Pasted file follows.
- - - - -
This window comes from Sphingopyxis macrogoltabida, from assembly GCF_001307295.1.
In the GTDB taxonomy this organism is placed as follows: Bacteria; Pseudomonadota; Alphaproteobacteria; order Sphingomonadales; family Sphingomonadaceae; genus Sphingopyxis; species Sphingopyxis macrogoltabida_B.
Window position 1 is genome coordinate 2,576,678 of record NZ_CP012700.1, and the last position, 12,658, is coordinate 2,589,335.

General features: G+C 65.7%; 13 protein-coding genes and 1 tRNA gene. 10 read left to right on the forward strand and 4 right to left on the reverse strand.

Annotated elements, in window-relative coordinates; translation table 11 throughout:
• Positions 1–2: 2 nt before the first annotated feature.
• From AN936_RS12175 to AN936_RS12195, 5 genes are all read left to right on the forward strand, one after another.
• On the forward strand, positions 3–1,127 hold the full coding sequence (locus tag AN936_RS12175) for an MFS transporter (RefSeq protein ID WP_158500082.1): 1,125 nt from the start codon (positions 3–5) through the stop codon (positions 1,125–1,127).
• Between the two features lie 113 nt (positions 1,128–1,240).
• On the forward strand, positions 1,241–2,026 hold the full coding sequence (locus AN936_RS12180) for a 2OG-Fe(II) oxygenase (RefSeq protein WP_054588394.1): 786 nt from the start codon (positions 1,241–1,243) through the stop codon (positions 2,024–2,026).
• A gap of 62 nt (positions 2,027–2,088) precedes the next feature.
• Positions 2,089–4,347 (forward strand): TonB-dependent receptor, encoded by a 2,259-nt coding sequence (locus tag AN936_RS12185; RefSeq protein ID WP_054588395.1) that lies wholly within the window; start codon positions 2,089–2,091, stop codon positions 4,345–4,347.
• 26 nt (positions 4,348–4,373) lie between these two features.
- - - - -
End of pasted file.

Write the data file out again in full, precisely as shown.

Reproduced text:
This window comes from Sphingopyxis macrogoltabida, from assembly GCF_001307295.1.
In the GTDB taxonomy this organism is placed as follows: Bacteria; Pseudomonadota; Alphaproteobacteria; order Sphingomonadales; family Sphingomonadaceae; genus Sphingopyxis; species Sphingopyxis macrogoltabida_B.
Window position 1 is genome coordinate 2,576,678 of record NZ_CP012700.1, and the last position, 12,658, is coordinate 2,589,335.

General features: G+C 65.7%; 13 protein-coding genes and 1 tRNA gene. 10 read left to right on the forward strand and 4 right to left on the reverse strand.

Annotated elements, in window-relative coordinates; translation table 11 throughout:
• Positions 1–2: 2 nt before the first annotated feature.
• From AN936_RS12175 to AN936_RS12195, 5 genes are all read left to right on the forward strand, one after another.
• On the forward strand, positions 3–1,127 hold the full coding sequence (locus tag AN936_RS12175) for an MFS transporter (RefSeq protein ID WP_158500082.1): 1,125 nt from the start codon (positions 3–5) through the stop codon (positions 1,125–1,127).
• Between the two features lie 113 nt (positions 1,128–1,240).
• On the forward strand, positions 1,241–2,026 hold the full coding sequence (locus AN936_RS12180) for a 2OG-Fe(II) oxygenase (RefSeq protein WP_054588394.1): 786 nt from the start codon (positions 1,241–1,243) through the stop codon (positions 2,024–2,026).
• A gap of 62 nt (positions 2,027–2,088) precedes the next feature.
• Positions 2,089–4,347 (forward strand): TonB-dependent receptor, encoded by a 2,259-nt coding sequence (locus tag AN936_RS12185; RefSeq protein ID WP_054588395.1) that lies wholly within the window; start codon positions 2,089–2,091, stop codon positions 4,345–4,347.
• 26 nt (positions 4,348–4,373) lie between these two features.